COVID-19 vaccination plan: Govt estimates GH¢295m for 20 million people
The country has estimated to spend about GH¢294.5 million (approximately $51.7 million) to vaccinate the initial 20 million people. The summary budget covers operational costs for phase one of the three-phase National Vaccine Deployment Plan (NVDP) for COVID-19. Presenting highlights of the plan last Friday at a webinar in Accra organised by the Centre for Social Justice to create awareness of the NVDP, the Programme Manager of the Expanded Programme on Immunisation (EPI) of the Ghana Health Service (GHS), Dr Kwame Amponsa-Achiano, said an estimated $3 would be spent on each person to be vaccinated.
He said the exercise would be in three phases, with the first phase constituting a segmented group of 20 million people. “Distribution strategies will initially be based on segmentation of the population based on vulnerabilities. But the ultimate is the entire population. The initial target is 20 million people,” he said. Beneficiaries under the first phase included health workers, people with known underlying health conditions and security personnel, Dr Amponsa-Achiano said.
The second phase, he said, would cover other essential service providers, people above 60 years, second-cycle and tertiary students, all teachers, members of the three arms of government and the media. He added that phase three would involve other members of the population, except children under 16 and pregnant women. He indicated, however, that the programme would be expanded to include children under 16 and pregnant women over time when more safety information became available.
The programme manager explained that since the plan was a living document, it was subject to reviews and updates when they became necessary.
Dr Amponsa-Achiano said the estimate covered additional cold chain facilities that would be needed for storage.
Breaking down the budget, he said the items on the budget included coordination, estimated to cost $2.26 million; communication, costing $795,106; logistics and waste management, costing $24.78 million; training and service delivery, costing $21.02 million, and data management, monitoring and evaluation, costing $1.1 million. Additionally, he said, disease surveillance and safety monitoring were estimated at $1.63 million, while operational research would cost $81,125.
Although the three-phase exercise was planned to start on April 14 and end on October 20, this year, Dr Amponsa-Achiano said the exercise would now start two weeks earlier due a charge by President Nana Addo Dankwa Akufo-Addo for it to be pushed forward.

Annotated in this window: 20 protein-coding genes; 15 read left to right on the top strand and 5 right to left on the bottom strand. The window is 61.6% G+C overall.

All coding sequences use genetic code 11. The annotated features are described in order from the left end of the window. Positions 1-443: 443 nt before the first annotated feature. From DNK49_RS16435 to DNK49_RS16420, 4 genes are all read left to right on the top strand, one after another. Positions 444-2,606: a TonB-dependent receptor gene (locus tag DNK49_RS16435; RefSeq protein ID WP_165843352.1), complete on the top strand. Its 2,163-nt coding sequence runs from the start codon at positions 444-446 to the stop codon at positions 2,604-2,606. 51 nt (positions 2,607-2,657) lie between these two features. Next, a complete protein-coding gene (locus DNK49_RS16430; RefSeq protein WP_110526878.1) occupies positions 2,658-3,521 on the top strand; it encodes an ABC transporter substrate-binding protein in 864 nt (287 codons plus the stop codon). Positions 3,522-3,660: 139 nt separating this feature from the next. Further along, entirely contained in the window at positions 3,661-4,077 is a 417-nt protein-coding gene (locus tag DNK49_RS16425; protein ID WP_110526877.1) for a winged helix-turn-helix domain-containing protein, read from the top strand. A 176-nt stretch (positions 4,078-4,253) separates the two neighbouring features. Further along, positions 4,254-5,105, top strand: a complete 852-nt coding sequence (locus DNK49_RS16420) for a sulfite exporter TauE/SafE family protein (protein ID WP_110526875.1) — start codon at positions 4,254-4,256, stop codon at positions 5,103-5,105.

“Initially, we proposed those dates, but based on the President’s vision, they have been revised to start two weeks before the scheduled time, meaning it will start in March, instead of April, all things being equal,” he indicated. He pointed out that the first two phases would travel two rounds each, within two months, each round lasting at least 14 days.
Dr Amponsa-Achiano said the deployment would be done within the existing healthcare infrastructure through the EPI under the GHS. There would be 12,471 vaccinators and 37,413 volunteers, while 2,079 team supervisors would be deployed for the exercise, he said.
The EPI Manager said the execution strategy included the use of existing public and private health facilities; the outreach strategy, where vaccinators would go into communities to vaccinate, and the camp-out method, usually used for island communities, where vaccinators pitched camp until all the target population was vaccinated before leaving.
He said vaccination against the COVID-19 was an additional preventive measure to complement other interventions, such as the preventive protocols.
“There is the likelihood of the demand for proof of COVID-19 vaccination for international travels and engagements in the future. It will contribute to a reduction in COVID-19 morbidity and mortality, reduce disruptions in social, economic and educational functions and enhance the mental and psycho-social well-being of the Ghanaian population,” he said.
President Akufo-Addo, in his 20th address to the nation on the COVID-19, had given an assurance that the government would ensure that the COVID-19 vaccines to be deployed in the country were effective and safe.
On Sunday, January 31, this year, he said the country was expected to receive its first consignment of the vaccines in March 2021. He said, however, that through bilateral and multilateral means, “we are hopeful that, by the end of June, a total of 17.6 million vaccine doses would have been procured for the Ghanaian people”.
According to him, the target was to vaccinate “the entire population, with an initial target of 20 million people”. The World Bank has estimated that Ghana will need a minimum of $180 million to procure vaccines that can cover 60 per cent of its population.
The Minister-designate for Health, Mr Kwaku Agyemang-Manu, told Parliament’s Appointments Committee last Monday that the country had ordered 355,000 doses of COVID-19 vaccines.